Want to participate in a short research study? Help shape the future of investing tools and you could win a $250 gift card!
The worst result, after buying shares in a company (assuming no leverage), would be if you lose all the money you put in. But on the bright side, if you buy shares in a high quality company at the right price, you can gain well over 100%. For example, the Primerica, Inc. (NYSE:PRI) share price has soared 151% in the last half decade. Most would be very happy with that. Then again, the 9.7% share price decline hasn’t been so fun for shareholders. This could be related to the soft market, with stocks down around 5.0% in the last month.
In his essay The Superinvestors of Graham-and-Doddsville Warren Buffett described how share prices do not always rationally reflect the value of a business. By comparing earnings per share (EPS) and share price changes over time, we can get a feel for how investor attitudes to a company have morphed over time.
During five years of share price growth, Primerica achieved compound earnings per share (EPS) growth of 22% per year. This EPS growth is reasonably close to the 20% average annual increase in the share price. That suggests that the market sentiment around the company hasn’t changed much over that time. In fact, the share price seems to largely reflect the EPS growth.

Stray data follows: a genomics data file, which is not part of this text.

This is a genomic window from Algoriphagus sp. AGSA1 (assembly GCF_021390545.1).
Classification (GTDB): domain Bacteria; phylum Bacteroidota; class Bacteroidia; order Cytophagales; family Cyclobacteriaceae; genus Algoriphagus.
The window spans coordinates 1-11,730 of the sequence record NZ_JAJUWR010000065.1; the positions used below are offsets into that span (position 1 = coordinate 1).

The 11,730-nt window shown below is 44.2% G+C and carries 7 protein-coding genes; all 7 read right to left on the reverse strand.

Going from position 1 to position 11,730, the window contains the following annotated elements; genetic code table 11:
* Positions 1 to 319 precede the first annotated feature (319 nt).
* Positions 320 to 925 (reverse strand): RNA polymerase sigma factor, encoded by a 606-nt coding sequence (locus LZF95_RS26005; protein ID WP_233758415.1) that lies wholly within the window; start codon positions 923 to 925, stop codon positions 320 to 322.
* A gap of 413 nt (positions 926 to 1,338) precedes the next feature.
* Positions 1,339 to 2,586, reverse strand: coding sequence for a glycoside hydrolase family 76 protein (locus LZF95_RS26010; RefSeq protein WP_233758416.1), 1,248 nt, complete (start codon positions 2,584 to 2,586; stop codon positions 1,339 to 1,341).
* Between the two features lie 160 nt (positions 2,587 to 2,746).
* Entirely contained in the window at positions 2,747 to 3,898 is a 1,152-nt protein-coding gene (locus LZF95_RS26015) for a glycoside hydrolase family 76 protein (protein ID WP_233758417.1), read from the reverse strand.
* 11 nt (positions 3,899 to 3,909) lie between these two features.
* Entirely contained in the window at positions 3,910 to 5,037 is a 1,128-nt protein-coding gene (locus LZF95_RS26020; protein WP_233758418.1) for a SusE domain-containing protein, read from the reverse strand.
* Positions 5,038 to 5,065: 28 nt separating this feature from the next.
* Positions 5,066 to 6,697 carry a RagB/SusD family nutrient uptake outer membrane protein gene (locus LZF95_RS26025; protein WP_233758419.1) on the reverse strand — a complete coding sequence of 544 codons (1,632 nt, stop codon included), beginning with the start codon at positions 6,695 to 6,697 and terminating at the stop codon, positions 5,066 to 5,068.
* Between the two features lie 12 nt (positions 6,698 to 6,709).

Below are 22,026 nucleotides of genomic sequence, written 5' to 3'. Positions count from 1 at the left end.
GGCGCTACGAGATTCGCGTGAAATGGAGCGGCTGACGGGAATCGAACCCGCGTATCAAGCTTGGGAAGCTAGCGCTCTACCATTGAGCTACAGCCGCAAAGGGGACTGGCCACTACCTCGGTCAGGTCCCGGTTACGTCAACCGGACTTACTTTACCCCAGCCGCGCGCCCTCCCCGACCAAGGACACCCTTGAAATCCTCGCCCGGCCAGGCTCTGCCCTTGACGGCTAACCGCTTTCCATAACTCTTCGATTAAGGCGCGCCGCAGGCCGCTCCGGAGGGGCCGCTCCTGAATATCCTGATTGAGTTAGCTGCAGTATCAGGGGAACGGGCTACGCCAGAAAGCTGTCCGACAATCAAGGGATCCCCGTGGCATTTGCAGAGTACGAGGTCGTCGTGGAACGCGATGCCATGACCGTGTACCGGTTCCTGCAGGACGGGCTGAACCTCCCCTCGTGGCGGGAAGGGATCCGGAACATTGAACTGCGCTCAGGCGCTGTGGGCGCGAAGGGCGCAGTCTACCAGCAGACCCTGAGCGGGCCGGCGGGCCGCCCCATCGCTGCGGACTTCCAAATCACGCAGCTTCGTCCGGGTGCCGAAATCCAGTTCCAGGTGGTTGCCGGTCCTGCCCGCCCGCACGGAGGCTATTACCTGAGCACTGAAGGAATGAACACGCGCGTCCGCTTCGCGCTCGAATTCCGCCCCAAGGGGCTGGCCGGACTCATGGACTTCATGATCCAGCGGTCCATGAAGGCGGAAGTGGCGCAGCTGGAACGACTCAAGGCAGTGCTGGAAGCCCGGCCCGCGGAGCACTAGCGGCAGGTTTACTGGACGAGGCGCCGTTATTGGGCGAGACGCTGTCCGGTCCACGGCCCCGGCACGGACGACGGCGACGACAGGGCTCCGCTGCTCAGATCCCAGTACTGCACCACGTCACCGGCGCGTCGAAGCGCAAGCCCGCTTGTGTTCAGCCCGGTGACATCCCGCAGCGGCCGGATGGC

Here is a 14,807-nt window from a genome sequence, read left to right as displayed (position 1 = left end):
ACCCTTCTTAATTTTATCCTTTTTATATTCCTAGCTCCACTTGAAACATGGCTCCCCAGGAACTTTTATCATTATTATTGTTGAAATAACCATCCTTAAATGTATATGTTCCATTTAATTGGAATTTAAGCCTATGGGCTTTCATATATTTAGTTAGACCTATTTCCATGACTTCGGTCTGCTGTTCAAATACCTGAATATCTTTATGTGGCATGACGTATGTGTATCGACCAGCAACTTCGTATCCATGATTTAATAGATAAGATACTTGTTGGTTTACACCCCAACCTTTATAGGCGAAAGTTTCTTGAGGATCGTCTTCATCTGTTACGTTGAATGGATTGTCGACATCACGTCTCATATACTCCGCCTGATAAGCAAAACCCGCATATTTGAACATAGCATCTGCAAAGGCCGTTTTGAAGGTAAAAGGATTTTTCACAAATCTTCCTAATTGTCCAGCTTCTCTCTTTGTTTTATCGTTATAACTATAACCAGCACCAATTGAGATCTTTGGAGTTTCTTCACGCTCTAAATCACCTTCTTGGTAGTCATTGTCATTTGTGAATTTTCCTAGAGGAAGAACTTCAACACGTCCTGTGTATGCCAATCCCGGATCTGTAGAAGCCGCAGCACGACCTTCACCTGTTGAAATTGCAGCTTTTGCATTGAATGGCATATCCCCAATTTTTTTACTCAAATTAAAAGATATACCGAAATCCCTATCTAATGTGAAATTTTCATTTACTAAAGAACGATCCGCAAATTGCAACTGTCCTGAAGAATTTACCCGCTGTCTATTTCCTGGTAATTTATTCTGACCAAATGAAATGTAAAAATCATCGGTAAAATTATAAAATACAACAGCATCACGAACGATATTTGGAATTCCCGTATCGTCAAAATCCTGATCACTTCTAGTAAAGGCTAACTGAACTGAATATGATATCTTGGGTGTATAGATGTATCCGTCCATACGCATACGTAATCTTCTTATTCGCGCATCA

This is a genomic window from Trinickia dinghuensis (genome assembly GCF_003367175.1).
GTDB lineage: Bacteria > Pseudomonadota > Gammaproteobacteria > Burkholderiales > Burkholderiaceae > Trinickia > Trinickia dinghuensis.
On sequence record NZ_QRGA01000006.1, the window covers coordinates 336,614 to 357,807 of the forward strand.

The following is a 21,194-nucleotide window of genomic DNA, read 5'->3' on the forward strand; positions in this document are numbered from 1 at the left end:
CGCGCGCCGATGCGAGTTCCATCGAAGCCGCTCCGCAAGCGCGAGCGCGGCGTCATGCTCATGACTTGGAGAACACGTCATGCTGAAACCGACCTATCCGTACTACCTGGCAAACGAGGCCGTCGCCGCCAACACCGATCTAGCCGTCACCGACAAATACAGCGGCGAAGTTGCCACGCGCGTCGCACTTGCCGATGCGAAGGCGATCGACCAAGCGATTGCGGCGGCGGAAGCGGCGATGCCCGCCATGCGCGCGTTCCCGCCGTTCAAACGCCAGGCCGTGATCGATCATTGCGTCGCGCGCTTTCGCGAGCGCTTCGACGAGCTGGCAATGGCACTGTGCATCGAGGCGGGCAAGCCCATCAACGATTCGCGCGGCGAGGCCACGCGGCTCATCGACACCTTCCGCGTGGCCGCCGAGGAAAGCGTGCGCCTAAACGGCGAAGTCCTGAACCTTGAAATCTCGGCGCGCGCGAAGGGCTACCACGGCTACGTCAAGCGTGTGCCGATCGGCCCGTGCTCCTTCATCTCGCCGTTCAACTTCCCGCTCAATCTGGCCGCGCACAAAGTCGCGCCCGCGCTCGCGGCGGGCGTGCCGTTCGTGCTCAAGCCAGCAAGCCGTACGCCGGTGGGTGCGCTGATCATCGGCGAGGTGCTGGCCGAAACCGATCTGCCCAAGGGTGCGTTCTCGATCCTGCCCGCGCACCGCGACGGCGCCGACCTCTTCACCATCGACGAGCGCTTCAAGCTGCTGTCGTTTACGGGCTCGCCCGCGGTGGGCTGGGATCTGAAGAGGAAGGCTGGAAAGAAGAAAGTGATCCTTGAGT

You can see how EPS has changed over time in the image below (click on the chart to see the exact values).
This free interactive report on Primerica’s earnings, revenue and cash flow is a great place to start, if you want to investigate the stock further.
What About Dividends?
As well as measuring the share price return, investors should also consider the total shareholder return (TSR). The TSR is a return calculation that accounts for the value of cash dividends (assuming that any dividend received was reinvested) and the calculated value of any discounted capital raisings and spin-offs. So for companies that pay a generous dividend, the TSR is often a lot higher than the share price return. In the case of Primerica, it has a TSR of 166% for the last 5 years. That exceeds its share price return that we previously mentioned. The dividends paid by the company have thusly boosted the total shareholder return.
A Different Perspective
It’s nice to see that Primerica shareholders have received a total shareholder return of 21% over the last year. That’s including the dividend. Having said that, the five-year TSR of 22% a year, is even better. Most investors take the time to check the data on insider transactions. You can click here to see if insiders have been buying or selling.
We will like Primerica better if we see some big insider buys. While we wait, check out this free list of growing companies with considerable, recent, insider buying.
Please note, the market returns quoted in this article reflect the market weighted average returns of stocks that currently trade on US exchanges.
We aim to bring you long-term focused research analysis driven by fundamental data. Note that our analysis may not factor in the latest price-sensitive company announcements or qualitative material.
If you spot an error that warrants correction, please contact the editor at firstname.lastname@example.org. This article by Simply Wall St is general in nature. It does not constitute a recommendation to buy or sell any stock, and does not take account of your objectives, or your financial situation. Simply Wall St has no position in the stocks mentioned. Thank you for reading.